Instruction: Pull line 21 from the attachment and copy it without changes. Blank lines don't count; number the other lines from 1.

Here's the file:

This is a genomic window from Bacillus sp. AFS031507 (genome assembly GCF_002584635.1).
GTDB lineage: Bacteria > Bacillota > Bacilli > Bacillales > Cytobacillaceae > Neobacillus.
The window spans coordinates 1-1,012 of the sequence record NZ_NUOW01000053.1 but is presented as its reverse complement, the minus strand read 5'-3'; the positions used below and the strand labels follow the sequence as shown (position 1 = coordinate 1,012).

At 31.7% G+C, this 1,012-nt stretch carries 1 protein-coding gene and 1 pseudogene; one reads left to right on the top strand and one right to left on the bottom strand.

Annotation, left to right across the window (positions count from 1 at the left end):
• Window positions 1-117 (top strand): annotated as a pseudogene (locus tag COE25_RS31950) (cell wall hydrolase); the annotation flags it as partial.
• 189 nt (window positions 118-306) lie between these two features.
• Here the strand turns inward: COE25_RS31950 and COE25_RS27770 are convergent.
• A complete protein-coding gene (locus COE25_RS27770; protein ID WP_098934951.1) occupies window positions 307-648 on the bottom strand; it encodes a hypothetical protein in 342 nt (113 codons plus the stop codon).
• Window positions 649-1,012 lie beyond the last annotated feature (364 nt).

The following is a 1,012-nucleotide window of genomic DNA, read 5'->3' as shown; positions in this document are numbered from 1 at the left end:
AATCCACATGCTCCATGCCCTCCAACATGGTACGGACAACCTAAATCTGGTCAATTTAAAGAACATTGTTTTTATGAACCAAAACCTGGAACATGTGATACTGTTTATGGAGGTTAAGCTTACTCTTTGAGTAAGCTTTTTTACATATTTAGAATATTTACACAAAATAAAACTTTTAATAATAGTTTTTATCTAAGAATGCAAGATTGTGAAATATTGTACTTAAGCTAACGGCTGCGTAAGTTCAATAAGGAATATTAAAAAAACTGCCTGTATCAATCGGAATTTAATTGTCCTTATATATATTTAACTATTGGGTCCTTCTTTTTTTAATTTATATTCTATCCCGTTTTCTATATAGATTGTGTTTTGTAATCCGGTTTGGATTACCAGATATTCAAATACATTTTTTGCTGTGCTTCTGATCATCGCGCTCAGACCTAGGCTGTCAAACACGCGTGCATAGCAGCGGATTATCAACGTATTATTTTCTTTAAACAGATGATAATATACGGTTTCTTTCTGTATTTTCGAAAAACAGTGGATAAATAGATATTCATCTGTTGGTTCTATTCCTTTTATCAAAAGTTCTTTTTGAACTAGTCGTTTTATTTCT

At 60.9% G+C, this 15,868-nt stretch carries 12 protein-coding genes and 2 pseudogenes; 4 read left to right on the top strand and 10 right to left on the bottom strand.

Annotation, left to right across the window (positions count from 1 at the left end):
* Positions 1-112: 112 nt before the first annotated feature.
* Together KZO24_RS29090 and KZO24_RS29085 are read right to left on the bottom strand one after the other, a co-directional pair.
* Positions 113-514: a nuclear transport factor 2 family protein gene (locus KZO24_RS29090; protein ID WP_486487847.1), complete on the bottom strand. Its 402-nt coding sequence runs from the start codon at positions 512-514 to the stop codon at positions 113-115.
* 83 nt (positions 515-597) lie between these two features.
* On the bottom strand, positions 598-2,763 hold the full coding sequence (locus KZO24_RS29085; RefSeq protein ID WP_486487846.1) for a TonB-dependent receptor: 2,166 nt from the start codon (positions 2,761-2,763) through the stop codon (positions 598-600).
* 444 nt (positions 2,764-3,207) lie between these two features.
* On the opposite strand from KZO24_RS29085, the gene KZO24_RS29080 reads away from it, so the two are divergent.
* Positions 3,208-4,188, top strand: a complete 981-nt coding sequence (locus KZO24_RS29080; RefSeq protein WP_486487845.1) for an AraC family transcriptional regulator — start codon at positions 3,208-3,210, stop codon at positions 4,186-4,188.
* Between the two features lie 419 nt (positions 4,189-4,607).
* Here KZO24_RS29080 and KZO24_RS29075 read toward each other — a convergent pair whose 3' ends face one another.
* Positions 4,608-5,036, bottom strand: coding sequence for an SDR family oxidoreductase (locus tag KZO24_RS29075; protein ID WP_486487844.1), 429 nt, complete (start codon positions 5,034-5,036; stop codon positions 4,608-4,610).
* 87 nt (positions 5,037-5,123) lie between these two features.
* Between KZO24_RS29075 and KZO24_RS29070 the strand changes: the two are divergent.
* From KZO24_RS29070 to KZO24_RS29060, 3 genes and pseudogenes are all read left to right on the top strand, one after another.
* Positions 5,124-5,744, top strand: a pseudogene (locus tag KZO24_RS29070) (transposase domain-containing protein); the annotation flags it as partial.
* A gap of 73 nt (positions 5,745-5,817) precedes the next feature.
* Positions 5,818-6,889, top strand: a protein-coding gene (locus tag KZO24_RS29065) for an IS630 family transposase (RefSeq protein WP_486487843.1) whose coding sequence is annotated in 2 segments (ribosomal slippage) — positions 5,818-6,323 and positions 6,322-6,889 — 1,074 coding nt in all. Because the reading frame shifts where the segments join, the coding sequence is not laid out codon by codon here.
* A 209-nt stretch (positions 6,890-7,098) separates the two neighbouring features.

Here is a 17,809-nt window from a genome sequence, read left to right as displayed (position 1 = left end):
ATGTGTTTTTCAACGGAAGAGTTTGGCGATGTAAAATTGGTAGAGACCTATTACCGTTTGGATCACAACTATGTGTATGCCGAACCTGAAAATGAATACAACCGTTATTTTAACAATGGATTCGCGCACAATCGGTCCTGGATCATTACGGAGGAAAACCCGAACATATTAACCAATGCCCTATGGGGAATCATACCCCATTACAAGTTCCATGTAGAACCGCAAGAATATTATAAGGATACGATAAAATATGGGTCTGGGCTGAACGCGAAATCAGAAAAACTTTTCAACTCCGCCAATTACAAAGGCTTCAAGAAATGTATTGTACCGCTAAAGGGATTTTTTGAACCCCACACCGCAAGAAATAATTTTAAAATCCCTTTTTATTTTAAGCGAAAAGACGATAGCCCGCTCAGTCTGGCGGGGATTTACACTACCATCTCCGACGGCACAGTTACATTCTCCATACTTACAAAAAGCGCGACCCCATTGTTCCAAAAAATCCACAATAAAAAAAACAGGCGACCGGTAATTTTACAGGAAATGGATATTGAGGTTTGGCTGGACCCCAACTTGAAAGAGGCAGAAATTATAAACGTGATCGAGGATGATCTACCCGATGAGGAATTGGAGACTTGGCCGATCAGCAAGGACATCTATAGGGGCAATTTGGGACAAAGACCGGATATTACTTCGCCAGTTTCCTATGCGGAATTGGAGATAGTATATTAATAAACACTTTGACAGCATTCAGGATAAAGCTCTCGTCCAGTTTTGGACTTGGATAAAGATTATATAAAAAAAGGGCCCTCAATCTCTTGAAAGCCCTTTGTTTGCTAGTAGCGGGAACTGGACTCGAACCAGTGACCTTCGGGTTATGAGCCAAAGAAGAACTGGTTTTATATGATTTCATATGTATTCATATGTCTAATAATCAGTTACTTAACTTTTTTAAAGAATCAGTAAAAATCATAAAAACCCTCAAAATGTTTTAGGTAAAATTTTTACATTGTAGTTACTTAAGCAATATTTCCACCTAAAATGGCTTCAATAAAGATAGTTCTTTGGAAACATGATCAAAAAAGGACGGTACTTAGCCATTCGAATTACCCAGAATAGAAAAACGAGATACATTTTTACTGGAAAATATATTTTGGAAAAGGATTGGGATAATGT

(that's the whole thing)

* On the opposite strand from KZO24_RS29085, the gene KZO24_RS29080 reads away from it, so the two are divergent.